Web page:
Four Stevenson seniors and two professors recently returned from presentations at the Eastern Communication Association‘s convention, held annually each spring. The convention’s theme was “Creating Our Future,” and the event was held at the Omni Providence Hotel April 11-14.
Providence, Rhode Island, the self-dubbed “Creative Capital” of New England, hosted the event. Usually the convention is held in a large city in the East; last year’s event was held in Pittsburgh, and 2020 will feature that city’s football rival, Baltimore, home to the Ravens.
According to its website, “Founded in 1910, the Eastern Communication Association serves as the oldest professional communication association in the country. Bolstering a strong tradition, the Eastern Communication Association has prided themselves on strong research, criticism, communication theory, and excellence in teaching.”
The 110th annual conference included attendance by Stevenson business communication professors Leeanne M. Bell McManus and Chip Rouse as well as four student honor society members. The students were Paul Farrell, Quinn Luethy, Molly Myers and Mariah Williams. Bell McManus has served as president of the association for the last year, and prior to that, was the first vice president charged with planning the Pittsburgh convention.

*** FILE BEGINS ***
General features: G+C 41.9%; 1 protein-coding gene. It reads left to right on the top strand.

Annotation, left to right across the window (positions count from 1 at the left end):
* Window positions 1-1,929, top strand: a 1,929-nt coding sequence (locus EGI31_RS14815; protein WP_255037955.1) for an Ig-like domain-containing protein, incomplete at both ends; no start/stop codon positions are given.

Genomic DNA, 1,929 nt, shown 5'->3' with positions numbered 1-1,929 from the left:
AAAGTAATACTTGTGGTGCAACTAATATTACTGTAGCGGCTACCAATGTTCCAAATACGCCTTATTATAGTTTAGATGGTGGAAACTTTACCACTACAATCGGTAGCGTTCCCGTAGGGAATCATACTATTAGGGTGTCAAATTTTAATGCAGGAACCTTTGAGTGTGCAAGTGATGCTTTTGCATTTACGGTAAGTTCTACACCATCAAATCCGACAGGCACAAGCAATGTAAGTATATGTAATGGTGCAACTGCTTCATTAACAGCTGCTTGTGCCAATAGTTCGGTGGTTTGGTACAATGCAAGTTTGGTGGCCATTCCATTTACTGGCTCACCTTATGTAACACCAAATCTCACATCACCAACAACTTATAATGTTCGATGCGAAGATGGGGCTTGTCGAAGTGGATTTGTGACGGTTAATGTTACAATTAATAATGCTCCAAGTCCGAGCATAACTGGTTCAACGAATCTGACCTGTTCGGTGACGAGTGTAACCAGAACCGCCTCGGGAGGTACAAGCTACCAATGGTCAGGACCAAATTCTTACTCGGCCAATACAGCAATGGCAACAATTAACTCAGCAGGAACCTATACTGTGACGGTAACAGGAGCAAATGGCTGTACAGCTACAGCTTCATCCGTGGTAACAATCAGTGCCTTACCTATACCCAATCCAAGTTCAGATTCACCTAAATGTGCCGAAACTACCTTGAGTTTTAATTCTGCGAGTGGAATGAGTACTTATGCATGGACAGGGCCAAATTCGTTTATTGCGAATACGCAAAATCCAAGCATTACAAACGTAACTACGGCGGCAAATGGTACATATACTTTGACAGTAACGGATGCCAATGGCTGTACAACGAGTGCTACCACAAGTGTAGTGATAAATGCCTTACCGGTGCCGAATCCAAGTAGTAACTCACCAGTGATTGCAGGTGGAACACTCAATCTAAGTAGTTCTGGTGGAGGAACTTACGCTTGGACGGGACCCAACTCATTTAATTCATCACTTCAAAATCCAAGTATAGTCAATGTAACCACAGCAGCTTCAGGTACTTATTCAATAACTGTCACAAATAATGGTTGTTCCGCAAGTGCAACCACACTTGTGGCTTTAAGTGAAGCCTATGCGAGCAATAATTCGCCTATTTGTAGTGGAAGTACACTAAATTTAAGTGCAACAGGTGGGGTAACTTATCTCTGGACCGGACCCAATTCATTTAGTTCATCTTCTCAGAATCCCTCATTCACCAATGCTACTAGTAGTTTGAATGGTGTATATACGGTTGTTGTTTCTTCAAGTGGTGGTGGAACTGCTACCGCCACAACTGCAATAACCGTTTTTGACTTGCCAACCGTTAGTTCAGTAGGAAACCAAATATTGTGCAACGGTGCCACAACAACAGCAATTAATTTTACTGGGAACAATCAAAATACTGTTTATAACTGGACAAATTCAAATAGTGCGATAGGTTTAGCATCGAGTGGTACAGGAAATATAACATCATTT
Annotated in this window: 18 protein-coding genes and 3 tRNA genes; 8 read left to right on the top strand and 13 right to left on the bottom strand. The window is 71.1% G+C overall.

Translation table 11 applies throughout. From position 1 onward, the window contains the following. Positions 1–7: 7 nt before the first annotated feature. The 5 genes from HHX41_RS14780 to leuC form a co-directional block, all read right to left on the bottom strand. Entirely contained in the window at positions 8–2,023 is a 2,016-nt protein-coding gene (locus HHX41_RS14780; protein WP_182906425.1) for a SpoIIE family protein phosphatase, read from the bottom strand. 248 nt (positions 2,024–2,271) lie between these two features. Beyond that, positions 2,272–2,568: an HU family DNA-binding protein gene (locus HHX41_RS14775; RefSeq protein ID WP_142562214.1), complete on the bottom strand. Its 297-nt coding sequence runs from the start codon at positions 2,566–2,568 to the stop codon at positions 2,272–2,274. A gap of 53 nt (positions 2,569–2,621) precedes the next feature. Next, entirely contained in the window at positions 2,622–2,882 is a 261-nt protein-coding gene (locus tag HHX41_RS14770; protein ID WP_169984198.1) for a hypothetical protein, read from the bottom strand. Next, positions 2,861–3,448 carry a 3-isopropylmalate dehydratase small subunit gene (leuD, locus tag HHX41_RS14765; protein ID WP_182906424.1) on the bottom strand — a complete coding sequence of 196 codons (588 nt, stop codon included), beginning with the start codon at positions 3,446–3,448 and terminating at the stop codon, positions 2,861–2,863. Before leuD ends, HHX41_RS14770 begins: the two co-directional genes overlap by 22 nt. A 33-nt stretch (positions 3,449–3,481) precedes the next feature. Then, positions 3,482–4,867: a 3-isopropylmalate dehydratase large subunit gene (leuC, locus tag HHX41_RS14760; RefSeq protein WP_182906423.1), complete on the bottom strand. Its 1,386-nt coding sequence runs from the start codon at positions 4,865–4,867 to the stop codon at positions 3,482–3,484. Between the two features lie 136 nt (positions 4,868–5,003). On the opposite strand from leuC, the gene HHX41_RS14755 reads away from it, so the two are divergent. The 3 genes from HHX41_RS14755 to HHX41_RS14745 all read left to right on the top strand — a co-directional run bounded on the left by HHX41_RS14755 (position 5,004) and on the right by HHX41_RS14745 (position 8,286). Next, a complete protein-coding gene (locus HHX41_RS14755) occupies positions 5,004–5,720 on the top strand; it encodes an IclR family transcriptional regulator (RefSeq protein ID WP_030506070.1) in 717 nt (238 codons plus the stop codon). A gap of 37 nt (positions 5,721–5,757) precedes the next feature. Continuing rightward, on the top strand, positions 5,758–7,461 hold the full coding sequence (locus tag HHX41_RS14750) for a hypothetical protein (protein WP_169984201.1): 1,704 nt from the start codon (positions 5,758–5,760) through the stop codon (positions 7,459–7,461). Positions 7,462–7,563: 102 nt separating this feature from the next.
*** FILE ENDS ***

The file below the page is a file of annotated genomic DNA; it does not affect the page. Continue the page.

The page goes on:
Conference days included hour and a half slots during which the Lambda Pi Eta students got the chance to go to volunteer as logistics helpers and ambassadors. They were also able to attend some of the sessions when they were not working. In addition, the students sat on a panel with Lambda Pi Eta students from other universities to discuss the challenges that honor societies face nationally.
Bell McManus described the four-day event: “The 110th convention was a success because of the outstanding primary convention planners and interest group leaders. I am also forever grateful to everyone who helped me plan the 109th convention in Pittsburgh, Penn.”
She added, “This year’s program was packed with exciting panels that promoted opportunities for listening, learning, and engaging others in great discussion.” The ECA president also received a prestigious Teaching Fellows Award during the awards ceremony.
Rouse also enjoyed the conference, adding, “I always like hearing what other communication professors are doing in the classroom. It’s a great chance to learn a lot from others and share my own experiences with them.” The two professors shared a panel session on new and different ways of engaging student learning outside of the classroom, as Bell spoke about the Faculty in the Halls program and Rouse talked about the social media workshops that the faculty in the business communication department have been offering.
Already preparing for what next year has to offer, the ECA convention in 2020 looks to build on the theme of “Harboring Innovation.” Because Baltimore, the site of the event, is a harbor town, the theme is an apt one.
More information can be found at ecasite.org, where interested educators will be greeted by a host of easily accessible links and tools.